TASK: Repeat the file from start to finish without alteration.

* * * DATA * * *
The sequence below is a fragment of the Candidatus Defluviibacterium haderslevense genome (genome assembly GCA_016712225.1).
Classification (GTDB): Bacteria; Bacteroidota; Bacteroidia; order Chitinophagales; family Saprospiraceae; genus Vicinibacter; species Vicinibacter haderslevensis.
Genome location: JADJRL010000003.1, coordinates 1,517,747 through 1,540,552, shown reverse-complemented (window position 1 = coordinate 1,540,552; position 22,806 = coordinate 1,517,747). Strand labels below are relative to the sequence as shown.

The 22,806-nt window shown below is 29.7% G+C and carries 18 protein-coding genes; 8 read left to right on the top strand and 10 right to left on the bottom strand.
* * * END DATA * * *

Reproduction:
The sequence below is a fragment of the Candidatus Defluviibacterium haderslevense genome (genome assembly GCA_016712225.1).
Classification (GTDB): Bacteria; Bacteroidota; Bacteroidia; order Chitinophagales; family Saprospiraceae; genus Vicinibacter; species Vicinibacter haderslevensis.
Genome location: JADJRL010000003.1, coordinates 1,517,747 through 1,540,552, shown reverse-complemented (window position 1 = coordinate 1,540,552; position 22,806 = coordinate 1,517,747). Strand labels below are relative to the sequence as shown.

The 22,806-nt window shown below is 29.7% G+C and carries 18 protein-coding genes; 8 read left to right on the top strand and 10 right to left on the bottom strand.